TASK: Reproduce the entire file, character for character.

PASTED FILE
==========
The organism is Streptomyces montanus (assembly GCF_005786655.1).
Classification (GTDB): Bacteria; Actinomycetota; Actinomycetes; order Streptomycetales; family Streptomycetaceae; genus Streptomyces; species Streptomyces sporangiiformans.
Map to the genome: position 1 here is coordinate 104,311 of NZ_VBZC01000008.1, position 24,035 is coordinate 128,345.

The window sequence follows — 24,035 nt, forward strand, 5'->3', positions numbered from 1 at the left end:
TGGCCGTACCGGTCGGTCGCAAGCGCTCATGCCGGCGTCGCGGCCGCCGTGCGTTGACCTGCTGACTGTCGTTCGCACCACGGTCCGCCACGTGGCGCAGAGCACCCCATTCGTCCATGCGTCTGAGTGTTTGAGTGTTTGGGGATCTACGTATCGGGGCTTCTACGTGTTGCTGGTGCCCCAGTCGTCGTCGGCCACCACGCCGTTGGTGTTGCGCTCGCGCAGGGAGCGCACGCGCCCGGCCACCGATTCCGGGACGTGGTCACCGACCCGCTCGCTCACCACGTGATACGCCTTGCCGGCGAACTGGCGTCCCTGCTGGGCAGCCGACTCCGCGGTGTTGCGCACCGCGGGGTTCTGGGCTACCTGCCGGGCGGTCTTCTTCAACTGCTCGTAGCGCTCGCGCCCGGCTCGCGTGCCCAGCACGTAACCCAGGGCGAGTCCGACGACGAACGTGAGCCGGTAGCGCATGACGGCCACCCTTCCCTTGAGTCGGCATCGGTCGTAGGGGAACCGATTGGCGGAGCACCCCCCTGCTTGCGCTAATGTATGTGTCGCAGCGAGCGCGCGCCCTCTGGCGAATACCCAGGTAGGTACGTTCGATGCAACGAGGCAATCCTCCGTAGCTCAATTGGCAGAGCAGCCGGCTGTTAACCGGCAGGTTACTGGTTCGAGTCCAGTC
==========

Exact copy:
The organism is Streptomyces montanus (assembly GCF_005786655.1).
Classification (GTDB): Bacteria; Actinomycetota; Actinomycetes; order Streptomycetales; family Streptomycetaceae; genus Streptomyces; species Streptomyces sporangiiformans.
Map to the genome: position 1 here is coordinate 104,311 of NZ_VBZC01000008.1, position 24,035 is coordinate 128,345.

The window sequence follows — 24,035 nt, forward strand, 5'->3', positions numbered from 1 at the left end:
TGGCCGTACCGGTCGGTCGCAAGCGCTCATGCCGGCGTCGCGGCCGCCGTGCGTTGACCTGCTGACTGTCGTTCGCACCACGGTCCGCCACGTGGCGCAGAGCACCCCATTCGTCCATGCGTCTGAGTGTTTGAGTGTTTGGGGATCTACGTATCGGGGCTTCTACGTGTTGCTGGTGCCCCAGTCGTCGTCGGCCACCACGCCGTTGGTGTTGCGCTCGCGCAGGGAGCGCACGCGCCCGGCCACCGATTCCGGGACGTGGTCACCGACCCGCTCGCTCACCACGTGATACGCCTTGCCGGCGAACTGGCGTCCCTGCTGGGCAGCCGACTCCGCGGTGTTGCGCACCGCGGGGTTCTGGGCTACCTGCCGGGCGGTCTTCTTCAACTGCTCGTAGCGCTCGCGCCCGGCTCGCGTGCCCAGCACGTAACCCAGGGCGAGTCCGACGACGAACGTGAGCCGGTAGCGCATGACGGCCACCCTTCCCTTGAGTCGGCATCGGTCGTAGGGGAACCGATTGGCGGAGCACCCCCCTGCTTGCGCTAATGTATGTGTCGCAGCGAGCGCGCGCCCTCTGGCGAATACCCAGGTAGGTACGTTCGATGCAACGAGGCAATCCTCCGTAGCTCAATTGGCAGAGCAGCCGGCTGTTAACCGGCAGGTTACTGGTTCGAGTCCAGTC